Larry Disney mentioned the two of you had discussed the issue of Standard 3 Reviews for use in an investigation and there was little agreement. The topic of a review for use in an investigation was discussed during an Investigator Training Seminar on Saturday afternoon. Several folks on the panel and in the audience weighed in with their point of view, Larry included. Many states, like Florida, use non-appraiser investigators. Many of these use either contract or volunteer appraisers to complete a review, if necessary, to assist in the investigation and add to the case file. Although I did not keep score, it seemed as though most, if not all, insist the outsided review complies with USPAP, hence Standard 3. Of the states utilizing licensed or certified appraisers as investigators it was a mixed bag of procedures; some were USPAP compliant, some not. In common among all those with no attempt at USPAP compliance was there insistence they concentrated on facts only and did no offer any opinion. Many of these were tripped up when they mentioned their report had statements like inappropriate comparable sales, inappropriate adjustments, unsupported conclusions, etc.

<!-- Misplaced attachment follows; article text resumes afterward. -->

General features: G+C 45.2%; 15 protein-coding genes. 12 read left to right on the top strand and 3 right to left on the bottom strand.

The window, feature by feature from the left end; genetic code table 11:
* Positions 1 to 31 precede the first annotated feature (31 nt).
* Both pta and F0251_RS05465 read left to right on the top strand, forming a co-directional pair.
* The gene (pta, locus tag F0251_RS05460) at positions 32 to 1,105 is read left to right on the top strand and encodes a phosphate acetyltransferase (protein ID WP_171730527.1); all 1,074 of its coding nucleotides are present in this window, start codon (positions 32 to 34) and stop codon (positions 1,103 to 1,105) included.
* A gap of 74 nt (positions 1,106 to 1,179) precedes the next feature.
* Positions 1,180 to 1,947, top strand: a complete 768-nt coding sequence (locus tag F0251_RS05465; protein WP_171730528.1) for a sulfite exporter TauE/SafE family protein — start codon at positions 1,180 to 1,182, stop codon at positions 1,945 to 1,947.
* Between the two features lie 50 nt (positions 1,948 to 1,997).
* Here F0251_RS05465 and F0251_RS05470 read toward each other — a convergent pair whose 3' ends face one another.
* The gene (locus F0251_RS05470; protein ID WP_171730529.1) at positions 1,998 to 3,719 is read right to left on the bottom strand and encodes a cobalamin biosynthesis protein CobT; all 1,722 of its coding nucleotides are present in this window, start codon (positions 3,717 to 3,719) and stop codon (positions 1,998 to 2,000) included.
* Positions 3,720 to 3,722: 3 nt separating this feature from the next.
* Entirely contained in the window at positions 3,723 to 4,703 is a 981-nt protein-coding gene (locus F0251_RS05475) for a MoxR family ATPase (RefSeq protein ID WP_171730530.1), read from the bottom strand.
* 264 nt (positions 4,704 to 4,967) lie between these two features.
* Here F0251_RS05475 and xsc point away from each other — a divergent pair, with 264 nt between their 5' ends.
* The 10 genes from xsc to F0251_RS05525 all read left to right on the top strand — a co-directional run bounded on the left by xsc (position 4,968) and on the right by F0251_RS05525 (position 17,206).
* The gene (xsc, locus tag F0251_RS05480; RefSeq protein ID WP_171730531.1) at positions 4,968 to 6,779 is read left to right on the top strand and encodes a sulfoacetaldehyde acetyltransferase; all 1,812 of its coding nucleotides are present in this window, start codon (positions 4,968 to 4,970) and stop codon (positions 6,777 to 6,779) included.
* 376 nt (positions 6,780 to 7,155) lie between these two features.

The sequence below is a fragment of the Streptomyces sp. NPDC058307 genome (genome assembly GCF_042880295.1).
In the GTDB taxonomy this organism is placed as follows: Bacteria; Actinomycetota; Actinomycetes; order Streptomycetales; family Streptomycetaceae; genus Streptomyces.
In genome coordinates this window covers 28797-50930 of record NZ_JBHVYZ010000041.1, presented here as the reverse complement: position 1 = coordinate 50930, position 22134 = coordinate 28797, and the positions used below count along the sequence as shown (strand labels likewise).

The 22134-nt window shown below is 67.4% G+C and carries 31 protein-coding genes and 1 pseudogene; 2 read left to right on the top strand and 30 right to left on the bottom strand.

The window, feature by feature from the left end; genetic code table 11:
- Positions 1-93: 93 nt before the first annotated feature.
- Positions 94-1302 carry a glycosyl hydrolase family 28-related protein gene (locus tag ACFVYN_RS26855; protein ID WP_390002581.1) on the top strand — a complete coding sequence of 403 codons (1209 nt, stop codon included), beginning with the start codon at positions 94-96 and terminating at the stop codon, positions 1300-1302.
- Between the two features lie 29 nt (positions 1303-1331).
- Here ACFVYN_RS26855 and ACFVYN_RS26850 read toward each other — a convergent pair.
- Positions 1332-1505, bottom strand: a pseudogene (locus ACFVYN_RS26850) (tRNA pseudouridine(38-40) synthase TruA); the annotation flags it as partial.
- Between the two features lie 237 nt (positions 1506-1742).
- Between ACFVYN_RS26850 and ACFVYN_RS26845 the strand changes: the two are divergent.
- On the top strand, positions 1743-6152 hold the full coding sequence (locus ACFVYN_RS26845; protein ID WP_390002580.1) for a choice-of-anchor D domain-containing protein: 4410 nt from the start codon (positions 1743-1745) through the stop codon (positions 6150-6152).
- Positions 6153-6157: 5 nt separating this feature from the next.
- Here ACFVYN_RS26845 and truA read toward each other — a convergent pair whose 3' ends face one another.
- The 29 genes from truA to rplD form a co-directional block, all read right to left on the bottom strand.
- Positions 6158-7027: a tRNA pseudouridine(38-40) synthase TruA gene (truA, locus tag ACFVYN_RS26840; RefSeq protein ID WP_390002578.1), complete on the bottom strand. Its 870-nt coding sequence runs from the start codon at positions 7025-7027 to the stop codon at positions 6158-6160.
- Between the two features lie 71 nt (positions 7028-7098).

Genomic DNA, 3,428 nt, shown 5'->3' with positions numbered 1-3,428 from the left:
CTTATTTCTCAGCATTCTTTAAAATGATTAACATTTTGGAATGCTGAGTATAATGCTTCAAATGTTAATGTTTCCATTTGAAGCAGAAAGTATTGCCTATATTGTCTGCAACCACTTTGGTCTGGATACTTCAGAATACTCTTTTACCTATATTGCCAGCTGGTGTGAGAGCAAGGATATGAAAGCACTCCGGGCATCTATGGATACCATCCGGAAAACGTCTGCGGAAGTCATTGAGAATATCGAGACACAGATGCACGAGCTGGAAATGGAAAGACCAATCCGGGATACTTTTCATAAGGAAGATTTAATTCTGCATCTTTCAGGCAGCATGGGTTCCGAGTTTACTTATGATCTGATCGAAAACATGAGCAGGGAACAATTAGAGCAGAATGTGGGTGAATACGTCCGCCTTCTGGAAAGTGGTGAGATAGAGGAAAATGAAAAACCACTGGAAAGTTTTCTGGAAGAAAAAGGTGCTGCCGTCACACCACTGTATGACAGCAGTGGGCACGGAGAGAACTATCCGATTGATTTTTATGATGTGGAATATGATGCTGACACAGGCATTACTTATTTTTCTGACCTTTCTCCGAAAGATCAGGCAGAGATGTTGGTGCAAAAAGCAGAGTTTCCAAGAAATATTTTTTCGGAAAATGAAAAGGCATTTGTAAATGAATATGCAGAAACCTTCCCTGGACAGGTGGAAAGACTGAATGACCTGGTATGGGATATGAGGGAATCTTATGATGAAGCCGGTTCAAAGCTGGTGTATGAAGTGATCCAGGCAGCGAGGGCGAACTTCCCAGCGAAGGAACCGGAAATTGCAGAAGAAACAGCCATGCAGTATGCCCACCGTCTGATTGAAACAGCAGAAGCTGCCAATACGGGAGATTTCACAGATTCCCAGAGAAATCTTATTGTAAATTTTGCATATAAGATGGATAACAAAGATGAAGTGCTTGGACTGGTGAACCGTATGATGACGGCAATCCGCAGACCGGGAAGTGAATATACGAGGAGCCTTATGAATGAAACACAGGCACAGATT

I will concede, they may have a point about the need for USPAP compliance when stating factual errors such as measurement, mis-stated legal, address, sales price, failure to include prior sales, a signed certification or the appraiser holding the wrong license type. However, it appears to be very difficult for an appraiser to abstain from offering an opinion of a respondent's work. Many folks attending, regulators, administrators and attorneys, pointed out the hypocrisy of charging a licensee for a USPAP violation and ignoring the same standard in building the case and prosecution. There may have been one or two states with a specific statute or rule waiving compliance, but many in attendance thought that was a copout as well.